Thanks to the great work of the Australian and UK governments, cricket boards, Joe Root, Joe Root’s dog and the not-so-stellar work of Tim Paine’s Twitter account, the Ashes is on this summer!
Attending the cricket sans-Barmy Army means that spectators will not have to bring their earplugs and maybe the Poms will learn more quality Australian slang.
That said, I will miss the slightly off-key strains of ‘Jerusalem’ blaring through my TV screen – I might have to dig up my choir’s performance of it from my university days just to help me get by!
Anyway, despite at least one pundit predicting a 5-0 Ashes scoreline, the series will probably be much closer than that.
Australia’s batting line-up flatters to deceive
Ten months ago, the Aussie’s last Test against India contained an out-of-form David Warner (still out of form) and Matthew Wade (the World T20 could be significant).
None of Australia’s potential Test XI nor any potential replacements will have had much exposure to the red ball. As the schedule stands, two Shield matches have been completed with two more to come, and none of them involves New South Wales or Victoria, from where the bulk of the Test players come.
Are the days of handing out baggy greens with baggy blues over? Perhaps not. But looking at the in-form domestic players, few of them would even have a hope of getting into the current Test side. Consider the players who have made either 50 or 100 in the Shield, and there is a whole host of them thanks to the 22 yards of bitumen in the middle of Karen Rolton Oval.
The full list: Shaun Marsh, Cameron Green, Hilton Cartwright, Josh Philippe, Jake Carder, Travis Head, Nathan McAndrew, Tim Ward, Charlie Wakim, Ben McDermott, Jordan Silk, Bryce Street, Jimmy Peirson, Lawrence Neil-Smith, Beau Webster, Usman Khawaja, Harry Neilsen and Alex Carey.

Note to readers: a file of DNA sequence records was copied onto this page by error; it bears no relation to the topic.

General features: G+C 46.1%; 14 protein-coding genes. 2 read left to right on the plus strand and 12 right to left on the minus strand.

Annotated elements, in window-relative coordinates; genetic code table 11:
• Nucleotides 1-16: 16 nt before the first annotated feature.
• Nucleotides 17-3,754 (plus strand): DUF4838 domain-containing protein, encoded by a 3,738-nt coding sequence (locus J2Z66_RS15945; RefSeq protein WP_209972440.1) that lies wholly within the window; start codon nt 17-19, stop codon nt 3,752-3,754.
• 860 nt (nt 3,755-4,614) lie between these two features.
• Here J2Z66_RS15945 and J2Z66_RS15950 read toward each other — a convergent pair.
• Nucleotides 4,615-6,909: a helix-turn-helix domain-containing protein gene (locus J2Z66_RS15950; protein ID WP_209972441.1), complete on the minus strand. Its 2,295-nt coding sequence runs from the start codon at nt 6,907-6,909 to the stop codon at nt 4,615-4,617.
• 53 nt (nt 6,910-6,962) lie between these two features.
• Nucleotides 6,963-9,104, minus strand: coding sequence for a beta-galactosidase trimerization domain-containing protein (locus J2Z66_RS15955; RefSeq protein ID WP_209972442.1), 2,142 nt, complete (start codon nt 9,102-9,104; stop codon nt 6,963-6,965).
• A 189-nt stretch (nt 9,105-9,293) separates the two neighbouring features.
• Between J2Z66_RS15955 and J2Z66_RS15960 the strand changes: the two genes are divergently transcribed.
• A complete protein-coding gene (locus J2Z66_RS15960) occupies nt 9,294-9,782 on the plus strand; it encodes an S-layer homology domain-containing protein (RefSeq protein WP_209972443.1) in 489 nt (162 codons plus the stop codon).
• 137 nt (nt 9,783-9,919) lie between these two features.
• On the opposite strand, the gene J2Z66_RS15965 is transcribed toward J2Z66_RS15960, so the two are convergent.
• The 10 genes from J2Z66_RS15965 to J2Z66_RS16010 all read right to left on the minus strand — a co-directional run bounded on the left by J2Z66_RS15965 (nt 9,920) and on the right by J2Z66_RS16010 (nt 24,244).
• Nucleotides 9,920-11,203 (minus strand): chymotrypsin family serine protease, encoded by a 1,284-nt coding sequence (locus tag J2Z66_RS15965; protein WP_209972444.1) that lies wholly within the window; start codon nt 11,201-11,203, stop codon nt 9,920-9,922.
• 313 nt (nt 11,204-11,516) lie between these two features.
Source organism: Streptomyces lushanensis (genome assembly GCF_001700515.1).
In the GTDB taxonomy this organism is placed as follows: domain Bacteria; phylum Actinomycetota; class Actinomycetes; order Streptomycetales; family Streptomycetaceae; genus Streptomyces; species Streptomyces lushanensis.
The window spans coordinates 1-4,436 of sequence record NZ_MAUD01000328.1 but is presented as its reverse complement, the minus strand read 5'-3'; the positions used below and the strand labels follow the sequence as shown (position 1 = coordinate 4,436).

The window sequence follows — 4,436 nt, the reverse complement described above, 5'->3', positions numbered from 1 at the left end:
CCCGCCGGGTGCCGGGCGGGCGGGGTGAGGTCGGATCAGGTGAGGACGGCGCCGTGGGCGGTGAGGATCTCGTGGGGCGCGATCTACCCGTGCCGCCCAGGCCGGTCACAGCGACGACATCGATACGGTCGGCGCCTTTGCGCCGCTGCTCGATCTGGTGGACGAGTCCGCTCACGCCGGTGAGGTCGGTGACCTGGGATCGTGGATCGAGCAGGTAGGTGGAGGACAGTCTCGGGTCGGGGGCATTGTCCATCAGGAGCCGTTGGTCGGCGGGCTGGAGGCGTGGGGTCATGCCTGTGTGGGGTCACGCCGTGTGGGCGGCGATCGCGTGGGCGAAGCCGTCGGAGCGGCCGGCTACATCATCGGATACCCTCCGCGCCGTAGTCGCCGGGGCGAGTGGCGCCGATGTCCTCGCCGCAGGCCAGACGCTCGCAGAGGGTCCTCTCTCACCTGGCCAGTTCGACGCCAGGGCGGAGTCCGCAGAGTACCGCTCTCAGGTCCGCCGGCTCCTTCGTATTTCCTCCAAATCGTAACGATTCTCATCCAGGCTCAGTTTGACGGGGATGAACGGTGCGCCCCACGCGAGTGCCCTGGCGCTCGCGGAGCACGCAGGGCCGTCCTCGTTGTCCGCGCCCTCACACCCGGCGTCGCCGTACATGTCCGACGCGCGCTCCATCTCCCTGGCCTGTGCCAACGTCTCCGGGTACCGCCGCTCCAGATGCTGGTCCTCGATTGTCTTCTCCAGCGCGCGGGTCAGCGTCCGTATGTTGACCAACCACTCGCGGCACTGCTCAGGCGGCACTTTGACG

That’s 17 players. Some of those have just one good innings under their belt and few have scored consistently in multiple seasons. In fact, the only shoo-ins based on consistent form and temperament would be Shaun Marsh and Travis Head, who both over-promise and under-deliver.
The English attack is better than most think
James Anderson, even at the age of 502, still manages to run in and deliver the ball at a pace not much faster than I bowl and take wickets.
Stuart Broad, the perennial thorn in the Australian side, grows an extra leg against Australia, and three legs seemingly allow him to bowl better than with just two legs.
Ollie Robinson could be a handful here on Australian pitches, while Craig Overton’s height and extra bounce could be the difference on decks like Brisbane and Perth – notwithstanding his lack of pace.
Chris Woakes, Dom Bess and Jack Leach do not exude confidence, but Leach’s bowling sucks up the runs from one end. Alternatively, Nasser Hussain’s “We’ll have a bowl” on Day 1 of the Brisbane Test in 2002-03 could come back to haunt them once again.
Furthermore, the Australian bowling attack began to look rather pedestrian against India towards the back end of the series.
None of Mitchell Starc, Josh Hazlewood or Pat Cummins will have any red-ball cricket in the lead-up, and hopefuls like Mitchell Marsh and Mitchell Swepson could potentially mistake apples for cricket balls so rare have their sightings of red balls been.
Michael Neser, Mark Steketee and Jhye Richardson had better hope that their state premiers realise the paramount importance of cricket and open their borders to allow matches to be played.
The English batting line-up could crumble quicker than a stale scone
Outside of Joe Root, none of the English average over 40 in Test cricket, and while some have had success (Dawid Malan’s 70 and Haseeb Hameed’s 68 stand out), these innings are as rare as Shane Warne talking commonsense.
Root’s scores may be the only thing anchoring the English batting.
It will take more than autotune to fix both these sides.
Marnus Labuschagne, Joe Root and Steve Smith will help to patch some big holes. Who else from both sides will stand up?